More on this incredible man :My girl friend and I were having breakfast and I started to talk to a couple next to us who were in their 70s. He was retired ATT and she from Disney. They were returning to Florida after going to New York for a funeral. He 90 y/o uncle had passed.
He was with the 101st Airborne Division and jumped into Normandy during WWII. Shorty after passing over the beaches their plane was hit by ground fire and the left engine and wing were on fired so everyone, to include the pilots, jumped.
They landed in a small isolated village far from their assigned jump site so they hunkered down in the village. They were just a half of a platoon but they stayed and only a few Germans tried to come through the village as they were not on a major road. The Germans just went around the village.
Early this month her uncle went back to Normandy for the first time and he went to the village and found they had named a street after him and the whole village turned out for him. He passed on two days after returning home.
There is a big difference between a city like Paris, who seem to resent Americans, and a place like Normandy, who seem to revere us!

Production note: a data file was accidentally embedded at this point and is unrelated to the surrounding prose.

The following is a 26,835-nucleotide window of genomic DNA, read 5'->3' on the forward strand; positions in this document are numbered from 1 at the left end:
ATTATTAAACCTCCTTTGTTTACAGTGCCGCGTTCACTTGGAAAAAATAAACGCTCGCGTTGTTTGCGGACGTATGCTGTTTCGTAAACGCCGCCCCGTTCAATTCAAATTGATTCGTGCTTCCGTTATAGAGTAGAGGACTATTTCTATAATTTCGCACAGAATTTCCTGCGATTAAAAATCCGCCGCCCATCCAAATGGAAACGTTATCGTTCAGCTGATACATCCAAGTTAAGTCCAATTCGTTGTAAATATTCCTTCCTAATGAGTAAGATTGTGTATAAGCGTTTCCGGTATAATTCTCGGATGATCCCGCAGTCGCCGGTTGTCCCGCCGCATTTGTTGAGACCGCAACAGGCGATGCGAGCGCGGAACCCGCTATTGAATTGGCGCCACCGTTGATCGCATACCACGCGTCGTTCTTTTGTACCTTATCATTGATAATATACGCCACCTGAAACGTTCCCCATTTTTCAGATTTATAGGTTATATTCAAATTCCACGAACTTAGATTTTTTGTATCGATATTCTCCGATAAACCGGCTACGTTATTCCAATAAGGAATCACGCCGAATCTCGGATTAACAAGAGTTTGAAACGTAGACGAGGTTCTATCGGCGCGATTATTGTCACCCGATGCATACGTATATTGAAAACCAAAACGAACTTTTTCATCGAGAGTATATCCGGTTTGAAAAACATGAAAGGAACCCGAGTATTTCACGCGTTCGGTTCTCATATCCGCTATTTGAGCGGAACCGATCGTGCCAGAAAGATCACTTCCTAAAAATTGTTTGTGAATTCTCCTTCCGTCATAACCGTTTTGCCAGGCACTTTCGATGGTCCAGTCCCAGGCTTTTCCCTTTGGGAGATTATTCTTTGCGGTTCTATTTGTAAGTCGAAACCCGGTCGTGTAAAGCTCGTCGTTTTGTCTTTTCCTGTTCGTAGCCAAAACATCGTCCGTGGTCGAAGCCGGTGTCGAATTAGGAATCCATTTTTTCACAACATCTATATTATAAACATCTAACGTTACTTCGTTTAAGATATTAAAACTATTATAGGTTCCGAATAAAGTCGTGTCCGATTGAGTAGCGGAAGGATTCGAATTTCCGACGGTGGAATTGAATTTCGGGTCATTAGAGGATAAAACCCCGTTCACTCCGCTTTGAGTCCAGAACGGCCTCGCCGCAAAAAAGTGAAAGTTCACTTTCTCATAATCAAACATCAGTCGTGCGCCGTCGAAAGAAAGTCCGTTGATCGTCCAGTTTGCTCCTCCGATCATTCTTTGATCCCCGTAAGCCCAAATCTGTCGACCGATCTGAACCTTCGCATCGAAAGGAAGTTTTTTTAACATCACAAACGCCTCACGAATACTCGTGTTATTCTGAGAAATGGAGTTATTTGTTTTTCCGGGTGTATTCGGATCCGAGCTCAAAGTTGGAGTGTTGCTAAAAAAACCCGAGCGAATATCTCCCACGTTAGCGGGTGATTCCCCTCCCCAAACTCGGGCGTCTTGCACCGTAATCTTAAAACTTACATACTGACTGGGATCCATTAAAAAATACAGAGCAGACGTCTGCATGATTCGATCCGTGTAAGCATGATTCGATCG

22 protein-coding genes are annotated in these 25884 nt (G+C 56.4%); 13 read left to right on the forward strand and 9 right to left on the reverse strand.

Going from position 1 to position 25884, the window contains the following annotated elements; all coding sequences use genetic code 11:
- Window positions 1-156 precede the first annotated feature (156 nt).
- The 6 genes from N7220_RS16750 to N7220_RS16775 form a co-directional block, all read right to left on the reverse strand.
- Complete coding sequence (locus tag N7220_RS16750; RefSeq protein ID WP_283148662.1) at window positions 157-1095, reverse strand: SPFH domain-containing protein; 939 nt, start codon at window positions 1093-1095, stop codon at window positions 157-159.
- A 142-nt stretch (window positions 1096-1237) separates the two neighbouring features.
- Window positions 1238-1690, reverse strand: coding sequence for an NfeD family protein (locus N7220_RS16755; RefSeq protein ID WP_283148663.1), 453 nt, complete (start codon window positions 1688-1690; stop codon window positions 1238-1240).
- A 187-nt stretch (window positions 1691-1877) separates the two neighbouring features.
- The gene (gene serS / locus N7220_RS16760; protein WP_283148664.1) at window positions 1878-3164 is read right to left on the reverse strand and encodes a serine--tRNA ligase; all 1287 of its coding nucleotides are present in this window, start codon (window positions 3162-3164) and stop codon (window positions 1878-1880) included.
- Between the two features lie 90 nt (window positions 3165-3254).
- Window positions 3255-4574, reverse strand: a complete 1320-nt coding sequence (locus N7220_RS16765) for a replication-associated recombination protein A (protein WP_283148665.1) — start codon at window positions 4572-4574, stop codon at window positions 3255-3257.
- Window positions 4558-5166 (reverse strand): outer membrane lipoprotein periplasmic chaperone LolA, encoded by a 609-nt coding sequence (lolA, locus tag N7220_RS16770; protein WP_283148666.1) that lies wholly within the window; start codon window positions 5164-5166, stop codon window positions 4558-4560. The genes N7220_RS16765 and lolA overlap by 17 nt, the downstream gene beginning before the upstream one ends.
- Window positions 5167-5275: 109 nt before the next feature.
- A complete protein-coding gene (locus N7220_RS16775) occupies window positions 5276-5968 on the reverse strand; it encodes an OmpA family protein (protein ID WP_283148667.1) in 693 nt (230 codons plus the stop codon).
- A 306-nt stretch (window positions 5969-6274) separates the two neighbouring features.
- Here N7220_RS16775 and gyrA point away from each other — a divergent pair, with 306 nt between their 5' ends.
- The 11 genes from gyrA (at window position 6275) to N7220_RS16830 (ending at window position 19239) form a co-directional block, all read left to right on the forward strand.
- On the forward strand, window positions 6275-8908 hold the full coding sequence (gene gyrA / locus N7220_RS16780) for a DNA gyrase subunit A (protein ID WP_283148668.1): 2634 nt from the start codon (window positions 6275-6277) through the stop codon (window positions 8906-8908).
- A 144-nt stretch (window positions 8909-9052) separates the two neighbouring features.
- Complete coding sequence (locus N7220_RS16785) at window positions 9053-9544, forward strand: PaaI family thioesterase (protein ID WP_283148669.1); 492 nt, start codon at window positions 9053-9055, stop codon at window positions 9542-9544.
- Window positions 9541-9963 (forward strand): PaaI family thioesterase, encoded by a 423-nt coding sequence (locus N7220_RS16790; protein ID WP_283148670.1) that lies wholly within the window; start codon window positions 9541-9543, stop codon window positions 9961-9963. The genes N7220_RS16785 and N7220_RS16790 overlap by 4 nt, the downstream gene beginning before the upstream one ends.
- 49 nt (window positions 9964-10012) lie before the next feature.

1. He fought and killed many Germans
2. He was captured 3 times by the Germans, escaped 3 times
The man is what I call a true hero. Brave, daring, but with much humanity.
Not true what you say about Parisians. Well, only partly true. Old-time Parisians scorn anyone not from Paris, and that includes Frenchmen NOT from Paris. So don't feel like a target. Also, I would wager that 95% of Americans who travel to Paris and other places are nice, open, curious and gracious Americans. It's that LRS-Dale-like 5% that spoils it for the 95% and gives Americans a bad name abroad. Of course, being more numerous, they attract more attention though the Japanese and Chinese tourists are giving Americans a run for their money. I like to think of Americans as very open, very welcoming and I can attest to that, having been in the U.S. more often than I can count. And most Parisians, specially those 40 and younger, do appreciate American tourists. Just not that 5%. I know Paris, and what you said is basically untrue, else why are there so many American expatriates living there?